Hi Gary,

    I wanted to reply to your post here because your wife was among the many fine people who contribute to this site that had very kind words and thoughts for me while my late fiancee, Tracey, was in her final days.

    When I first met Tracey, she was in a wheelchair, and suffered from bladder incontinence. But she was very self-sufficient. Over the first 5 years, we did all those things a happy, committed couple would normally do. I learned to help her do things that were difficult for her to do by herself. As a person with a disability myself, I knew when to offer my help and when to stand back and let her figure things out. I got used to helping her change her diapers and dress and bathe, and everything else that gradually became very hard for her to do herself.

    I can say the exact day I became a caregiver: July 15, 2011. This was the day she came home from the hospital after 6 weeks of trying to stabilize five stage 4 bedsores. Though she now had a visiting nurse and a 40 hour a week attendant. I learned how to change wound dressings and deal with blocked catheters, and how to change them. How to quickly lower her body temperature during the chronic UTIs. I had to learn it all and be prepared to do it, because attendants and nurses are not 100% reliable. She went from a healthy 135 lbs. to 75 lbs. during this time, and because of that, and the advancing MS, no longer had the strength to do anything for herself. She was now fully dependent on others, especially me.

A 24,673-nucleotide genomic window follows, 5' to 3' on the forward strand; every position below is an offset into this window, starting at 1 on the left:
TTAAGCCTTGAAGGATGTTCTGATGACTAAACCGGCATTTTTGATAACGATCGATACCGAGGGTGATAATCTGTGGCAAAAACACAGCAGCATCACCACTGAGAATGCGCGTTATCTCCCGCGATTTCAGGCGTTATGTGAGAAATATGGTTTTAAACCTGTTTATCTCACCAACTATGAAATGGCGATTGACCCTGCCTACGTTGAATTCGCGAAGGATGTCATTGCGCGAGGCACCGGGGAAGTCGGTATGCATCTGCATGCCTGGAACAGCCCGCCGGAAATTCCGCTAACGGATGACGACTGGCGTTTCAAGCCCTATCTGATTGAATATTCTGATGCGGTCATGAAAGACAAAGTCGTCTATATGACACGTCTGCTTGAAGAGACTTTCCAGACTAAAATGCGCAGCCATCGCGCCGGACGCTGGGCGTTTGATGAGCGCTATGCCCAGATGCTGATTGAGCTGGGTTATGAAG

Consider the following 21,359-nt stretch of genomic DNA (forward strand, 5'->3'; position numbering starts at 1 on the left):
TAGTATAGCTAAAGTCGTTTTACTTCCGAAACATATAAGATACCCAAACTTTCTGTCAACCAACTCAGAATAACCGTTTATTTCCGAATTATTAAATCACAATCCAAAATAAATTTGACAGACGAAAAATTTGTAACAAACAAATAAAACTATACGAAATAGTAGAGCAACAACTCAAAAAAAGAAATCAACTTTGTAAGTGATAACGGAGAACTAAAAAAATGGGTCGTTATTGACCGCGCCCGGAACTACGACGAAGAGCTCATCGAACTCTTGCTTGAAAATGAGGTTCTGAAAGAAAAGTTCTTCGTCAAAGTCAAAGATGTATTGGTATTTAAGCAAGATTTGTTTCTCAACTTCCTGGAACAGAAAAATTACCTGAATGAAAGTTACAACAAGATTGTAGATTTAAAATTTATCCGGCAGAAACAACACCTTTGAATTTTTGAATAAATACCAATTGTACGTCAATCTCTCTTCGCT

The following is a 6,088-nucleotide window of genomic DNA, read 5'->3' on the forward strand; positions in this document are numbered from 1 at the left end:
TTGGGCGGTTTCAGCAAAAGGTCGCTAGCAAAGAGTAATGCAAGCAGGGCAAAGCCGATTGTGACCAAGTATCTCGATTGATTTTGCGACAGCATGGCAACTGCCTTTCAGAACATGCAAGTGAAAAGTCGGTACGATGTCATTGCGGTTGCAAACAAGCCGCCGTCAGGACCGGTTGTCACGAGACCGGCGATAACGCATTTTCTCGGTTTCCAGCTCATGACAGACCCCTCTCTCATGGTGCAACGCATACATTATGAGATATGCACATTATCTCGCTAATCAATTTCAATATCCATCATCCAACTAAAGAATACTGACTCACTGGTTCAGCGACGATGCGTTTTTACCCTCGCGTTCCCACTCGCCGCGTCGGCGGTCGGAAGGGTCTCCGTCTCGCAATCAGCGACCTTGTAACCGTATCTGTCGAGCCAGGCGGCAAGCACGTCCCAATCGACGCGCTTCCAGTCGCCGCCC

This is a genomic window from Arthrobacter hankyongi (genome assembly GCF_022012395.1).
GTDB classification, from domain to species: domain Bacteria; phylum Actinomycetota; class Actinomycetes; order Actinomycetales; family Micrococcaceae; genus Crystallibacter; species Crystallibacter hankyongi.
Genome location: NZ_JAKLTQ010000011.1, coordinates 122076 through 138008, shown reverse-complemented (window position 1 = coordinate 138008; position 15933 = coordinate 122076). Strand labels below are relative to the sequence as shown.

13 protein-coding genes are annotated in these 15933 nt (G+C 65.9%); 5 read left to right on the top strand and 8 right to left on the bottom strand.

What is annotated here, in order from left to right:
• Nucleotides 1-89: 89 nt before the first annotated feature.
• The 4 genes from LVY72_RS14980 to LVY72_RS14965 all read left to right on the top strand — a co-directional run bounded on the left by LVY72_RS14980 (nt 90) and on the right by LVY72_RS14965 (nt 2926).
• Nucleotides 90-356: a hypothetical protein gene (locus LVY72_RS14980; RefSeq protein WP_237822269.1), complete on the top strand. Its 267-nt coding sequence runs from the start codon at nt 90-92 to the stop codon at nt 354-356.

Our situation brought us closer together, with our love growing stronger and stronger. I was ready for whatever MS delivered next, or at least I thought I was. Looking back, I was not prepared for the dementia, although her dementia was not angry and mean spirited, as I have heard it can be. I was lucky that way, but it was still frustrating to deal with, and I probably could have done a better job with it.